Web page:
A group of people who own properties at Revelstoke Mountain Resort are fed up with the pace on development on the ski hill.
Peter Brown is part of the Revelstoke Mountain Homeowners Association, which only formed this month. The association issued a lengthy criticism of the resort through a Vancouver public relations agency.
"Investment is minimal for the scale of the resort and there have been few new amenities and upgrades in the last 10 years," said Peter Brown in the release. He is vice-president of the association and a full-time resident.
He, along with his wife, bought condominiums on what he says was a promise the resort would become one of the biggest all-season resorts in North America.
When it opened in 2007, the master plan called for up to 21 ski lifts, a golf course and an ice rink in the resort village.
Currently there are six lifts: two gondolas, two high-speed quad chairs and two magic carpets, but no golf course or rink.
The resort also has 25 vacant lots and 120 condo units that remain unsold.
'It has just not evolved'
"We're naturally disappointed," Brown told CBC News.
"You know for what we paid up there -— we didn't pay that kind of money for nice cutlery or nice wine glasses, we paid for infrastructure. It just has not evolved."
Officials with the resort say the pace of development is dictated by the fortunes of the market and that the global recession in 2008 impacted the resort.
"To have sustained development you really do need to follow the market," said Peter Nielsen, vice president of operations.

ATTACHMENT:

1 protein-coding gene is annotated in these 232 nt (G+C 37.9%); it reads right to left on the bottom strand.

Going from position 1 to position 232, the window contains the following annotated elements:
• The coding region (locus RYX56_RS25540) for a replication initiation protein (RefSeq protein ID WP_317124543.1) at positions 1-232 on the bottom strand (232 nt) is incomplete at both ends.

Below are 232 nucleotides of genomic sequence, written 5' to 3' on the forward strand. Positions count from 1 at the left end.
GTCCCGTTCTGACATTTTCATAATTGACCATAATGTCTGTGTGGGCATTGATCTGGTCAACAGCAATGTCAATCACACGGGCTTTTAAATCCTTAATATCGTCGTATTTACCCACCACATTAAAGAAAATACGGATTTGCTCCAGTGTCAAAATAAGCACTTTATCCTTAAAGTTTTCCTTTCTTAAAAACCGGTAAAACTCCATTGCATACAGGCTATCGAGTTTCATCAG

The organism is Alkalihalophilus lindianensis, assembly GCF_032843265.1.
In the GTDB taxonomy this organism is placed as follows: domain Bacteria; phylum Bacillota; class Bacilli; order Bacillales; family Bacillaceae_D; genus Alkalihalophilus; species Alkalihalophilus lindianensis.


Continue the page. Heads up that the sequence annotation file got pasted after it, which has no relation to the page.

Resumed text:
"One of the key parts that really affects our ability to do [development] and fund development is vacation real estate and the vacation real estate market has not recovered entirely."
Nielsen says the resort is committed to building out its master plan, but won't say when the golf course will be built or when all of the lifts will be up.
The three main chair lifts will be expanded this summer.
In the meantime, the Revelstoke Mountain Homeowners Association wants to have more say in how development at the resort should proceed.
Homeowners say they want specific development timelines, five-year plans outlining what investment and expansion will occur, along with a monitoring and enforcement regime.
Nielsen says the management group at the resort wants concerned residents and guests to speak with them directly, but is looking for "any and all suggestions on how homeowners can assist us to sell real estate."
He says the resort also released a letter listing infrastructure that has been put in place at the resort since 2008.
with files from Brady Strachan.